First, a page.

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Posts published in “Day: January 22, 2008

Festivities mark opening of METRO north line office

NORTH HOUSTON– The public came a step closer to having a comprehensive light rail system in the city of Houston, when METRO opened a neighborhood office at 2613 Fulton, to interact with the public who will use the North Corridor Light Rail line, from downtown Houston to Northline Mall.
Last Saturday’s opening ceremonies featured entertainers from nearby Jeff Davis High School, including the JROTC Color Guard, the Mariachi Band, and the Ballet Folklorico. The national anthem was sung by Madelene Rios.
Public officials and METRO staffers also participated in the opening ceremonies, and gave brief remarks. These included Harris County Commissioner Sylvia Garcia, City Councilman Adrian Garcia, and State Representative Jessica Farrar.
Metro staffers included Helen Cavazos, Mike Martinez as emcee, and board member Trini Mendenhall Sosa. Also present was Northside Management District Exec. Director Rebecca Reyna, and Metro Assoc. VP Kim Williams.

Metro has opened this office, and several others in other neighborhoods, for the public to visit, share questions and concerns, and learn about the overall METRO Solutions programs.
Corridor office staff will be available to provide the following type of information:
– Construction updates and detour information
– Utility and access interruptions
– SBE/DBE Program enrollment and training opportunities
– METRO service maps, routing guides and schedules
However, Fare items will not be sold at the METRO Solutions corridor office locations, according to the material furnished to the Northeast News.
Metro announced that the plan for the North Corridor line had been changed from BRT (Bus Rapid Transit) to LRT (Light Rail Transit).
In October 2007 METRO’s Board of Directors approved light rail technology for all five of the transit corridors. Due to recent changes in the way the Federal Transit Administration evaluates proposed transit projects, the Board was able to respond to the community’s preference for LRT versus BRT.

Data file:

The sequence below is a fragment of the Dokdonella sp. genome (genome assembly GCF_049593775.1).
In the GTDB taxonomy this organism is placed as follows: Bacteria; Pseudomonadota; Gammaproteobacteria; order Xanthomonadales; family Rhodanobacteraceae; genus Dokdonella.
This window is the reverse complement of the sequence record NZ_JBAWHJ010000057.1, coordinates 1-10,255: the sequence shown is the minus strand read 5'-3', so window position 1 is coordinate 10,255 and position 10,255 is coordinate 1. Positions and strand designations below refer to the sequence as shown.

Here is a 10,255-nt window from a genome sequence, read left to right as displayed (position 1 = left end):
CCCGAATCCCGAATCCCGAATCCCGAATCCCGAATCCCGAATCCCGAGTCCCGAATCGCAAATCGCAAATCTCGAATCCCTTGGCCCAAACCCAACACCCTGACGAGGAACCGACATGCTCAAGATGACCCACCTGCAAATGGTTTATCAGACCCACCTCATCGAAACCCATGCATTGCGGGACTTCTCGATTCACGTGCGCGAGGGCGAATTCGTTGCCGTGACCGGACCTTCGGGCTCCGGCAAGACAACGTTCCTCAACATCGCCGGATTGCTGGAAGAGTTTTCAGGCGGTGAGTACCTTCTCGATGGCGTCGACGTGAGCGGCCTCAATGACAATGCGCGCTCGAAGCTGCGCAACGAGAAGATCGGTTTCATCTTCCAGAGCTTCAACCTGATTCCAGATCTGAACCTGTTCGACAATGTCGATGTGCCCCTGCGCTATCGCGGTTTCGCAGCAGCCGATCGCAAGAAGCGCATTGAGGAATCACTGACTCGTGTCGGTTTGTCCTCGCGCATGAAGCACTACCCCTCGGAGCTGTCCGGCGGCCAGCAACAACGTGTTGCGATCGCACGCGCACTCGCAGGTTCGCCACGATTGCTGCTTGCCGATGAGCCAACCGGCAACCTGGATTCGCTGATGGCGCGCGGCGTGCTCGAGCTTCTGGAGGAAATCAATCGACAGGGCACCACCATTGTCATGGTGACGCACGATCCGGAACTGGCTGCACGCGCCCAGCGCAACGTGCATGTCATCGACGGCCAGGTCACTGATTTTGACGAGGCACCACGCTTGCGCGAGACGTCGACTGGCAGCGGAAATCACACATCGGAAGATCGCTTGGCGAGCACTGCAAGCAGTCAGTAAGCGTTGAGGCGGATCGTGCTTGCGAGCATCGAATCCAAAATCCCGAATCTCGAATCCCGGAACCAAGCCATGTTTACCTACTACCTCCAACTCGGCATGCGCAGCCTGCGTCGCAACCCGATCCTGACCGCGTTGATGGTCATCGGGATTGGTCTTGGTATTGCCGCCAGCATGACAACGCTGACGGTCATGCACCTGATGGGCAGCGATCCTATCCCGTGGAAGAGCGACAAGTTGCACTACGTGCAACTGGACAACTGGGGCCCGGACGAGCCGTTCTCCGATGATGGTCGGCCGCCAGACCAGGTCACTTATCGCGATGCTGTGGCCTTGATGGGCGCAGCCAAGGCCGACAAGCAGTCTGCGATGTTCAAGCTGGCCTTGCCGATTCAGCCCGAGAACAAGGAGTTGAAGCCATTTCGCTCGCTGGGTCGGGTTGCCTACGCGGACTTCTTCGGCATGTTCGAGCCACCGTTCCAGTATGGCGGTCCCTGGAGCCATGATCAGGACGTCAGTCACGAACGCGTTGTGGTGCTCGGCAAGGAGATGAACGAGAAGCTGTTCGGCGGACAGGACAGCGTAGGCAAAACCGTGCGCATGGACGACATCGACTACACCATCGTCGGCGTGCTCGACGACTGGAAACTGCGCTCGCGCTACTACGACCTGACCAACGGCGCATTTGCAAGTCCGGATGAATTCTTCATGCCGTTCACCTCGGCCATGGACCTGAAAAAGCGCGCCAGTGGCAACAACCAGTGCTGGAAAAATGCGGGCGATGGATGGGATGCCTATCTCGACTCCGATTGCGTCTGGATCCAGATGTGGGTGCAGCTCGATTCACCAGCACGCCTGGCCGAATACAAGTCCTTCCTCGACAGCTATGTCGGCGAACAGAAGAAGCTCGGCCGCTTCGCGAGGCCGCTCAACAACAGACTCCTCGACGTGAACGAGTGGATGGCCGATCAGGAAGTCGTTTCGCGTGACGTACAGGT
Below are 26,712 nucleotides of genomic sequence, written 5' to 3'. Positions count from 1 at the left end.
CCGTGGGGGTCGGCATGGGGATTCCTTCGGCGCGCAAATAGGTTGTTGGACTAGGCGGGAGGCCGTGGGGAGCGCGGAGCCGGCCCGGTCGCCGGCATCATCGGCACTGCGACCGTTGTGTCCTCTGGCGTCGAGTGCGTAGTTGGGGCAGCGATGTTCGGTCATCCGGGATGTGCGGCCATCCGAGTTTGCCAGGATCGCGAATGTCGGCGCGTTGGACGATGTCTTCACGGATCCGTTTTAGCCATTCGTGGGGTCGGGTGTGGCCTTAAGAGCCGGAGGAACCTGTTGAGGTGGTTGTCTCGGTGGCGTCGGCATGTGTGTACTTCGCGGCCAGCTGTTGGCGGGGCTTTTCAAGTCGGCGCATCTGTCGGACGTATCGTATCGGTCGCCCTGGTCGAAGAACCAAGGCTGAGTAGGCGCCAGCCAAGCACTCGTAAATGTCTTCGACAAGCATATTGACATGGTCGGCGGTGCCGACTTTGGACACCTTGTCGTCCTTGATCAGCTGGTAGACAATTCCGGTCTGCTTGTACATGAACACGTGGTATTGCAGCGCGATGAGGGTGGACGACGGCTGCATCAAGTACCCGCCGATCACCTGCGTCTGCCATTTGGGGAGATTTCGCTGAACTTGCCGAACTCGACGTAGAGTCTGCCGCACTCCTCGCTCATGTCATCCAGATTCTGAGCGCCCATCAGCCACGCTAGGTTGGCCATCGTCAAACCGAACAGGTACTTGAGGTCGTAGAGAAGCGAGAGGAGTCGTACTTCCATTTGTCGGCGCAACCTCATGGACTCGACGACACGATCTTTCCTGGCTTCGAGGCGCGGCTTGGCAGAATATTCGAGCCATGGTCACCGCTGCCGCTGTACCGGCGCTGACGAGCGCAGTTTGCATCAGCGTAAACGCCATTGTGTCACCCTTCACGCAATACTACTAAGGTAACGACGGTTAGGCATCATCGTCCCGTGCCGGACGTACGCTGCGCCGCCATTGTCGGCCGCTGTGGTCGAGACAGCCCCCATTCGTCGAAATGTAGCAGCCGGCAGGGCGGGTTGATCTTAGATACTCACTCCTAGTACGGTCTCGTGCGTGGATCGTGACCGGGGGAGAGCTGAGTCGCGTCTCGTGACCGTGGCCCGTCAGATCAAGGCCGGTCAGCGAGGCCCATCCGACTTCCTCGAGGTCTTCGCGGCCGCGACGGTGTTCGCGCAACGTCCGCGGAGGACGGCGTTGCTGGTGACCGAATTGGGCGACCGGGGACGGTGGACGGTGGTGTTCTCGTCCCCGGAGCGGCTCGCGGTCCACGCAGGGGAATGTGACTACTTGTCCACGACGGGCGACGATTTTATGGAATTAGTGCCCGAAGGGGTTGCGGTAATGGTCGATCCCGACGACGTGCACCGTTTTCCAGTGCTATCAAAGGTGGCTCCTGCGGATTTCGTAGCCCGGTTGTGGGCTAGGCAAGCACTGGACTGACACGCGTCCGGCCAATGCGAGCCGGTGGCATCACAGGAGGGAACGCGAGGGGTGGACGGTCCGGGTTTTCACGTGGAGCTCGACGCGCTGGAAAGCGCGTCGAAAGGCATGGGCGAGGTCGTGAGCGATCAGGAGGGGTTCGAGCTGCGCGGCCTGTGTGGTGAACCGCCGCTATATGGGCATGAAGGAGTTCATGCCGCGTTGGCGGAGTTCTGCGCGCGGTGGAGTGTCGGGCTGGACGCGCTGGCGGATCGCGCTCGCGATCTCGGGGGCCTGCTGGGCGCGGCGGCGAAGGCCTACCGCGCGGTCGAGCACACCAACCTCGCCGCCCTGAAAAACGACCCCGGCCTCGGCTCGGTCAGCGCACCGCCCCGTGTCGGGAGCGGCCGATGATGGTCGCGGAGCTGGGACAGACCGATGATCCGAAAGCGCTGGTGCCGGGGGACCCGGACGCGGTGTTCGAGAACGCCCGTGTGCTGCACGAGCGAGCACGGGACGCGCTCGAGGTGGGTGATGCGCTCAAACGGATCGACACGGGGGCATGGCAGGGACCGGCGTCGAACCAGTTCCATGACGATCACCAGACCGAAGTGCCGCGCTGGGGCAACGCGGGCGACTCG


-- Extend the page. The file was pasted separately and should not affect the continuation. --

Regarding METRO Solutions, they said that this is a long-range transit plan comprised of a comprehensive, multi-modal system to be built over the next decade. It includes 30 miles of Light Rail Transit, new transit centers, park and ride lotes, HOV/HOT Lanes with future plans for commuter rail and signature bus services.

Candidates for Legislative District 140 hold Q & A session

NORTHEAST HOUSTON– Voters in the Aldine area gathered last Thursday night, at a public forum sponsored by the Texas Together Education Foundation. The event was held at the Pure Light Missionary Baptist Church, at Aldine Mail Route at Vickery. The democratic s primary election for the office of state representative will be held on March 4th.
The two candidates, Kevin Bailey and Armando Walle, were on hand to participate in the question and answer format. About 75 members of the public attended, and seemed to be evenly divided in their support of the candidates, or not committed at all. The format for the evening was opening statements by the two speakers, then questions from the audience with responses, and then closing summary statements.
In his opening remarks, Kevin Bailey spoke about his length of experience in the legislature since 1991, and some his accomplishments. These included chairmanship of several important committees, inception of three management or improvement districts, increased police protection in these districts, sewer and water improvements, sidewalks and streetlighting projects that are a result of legislation worked on and passed with Bailey’s efforts.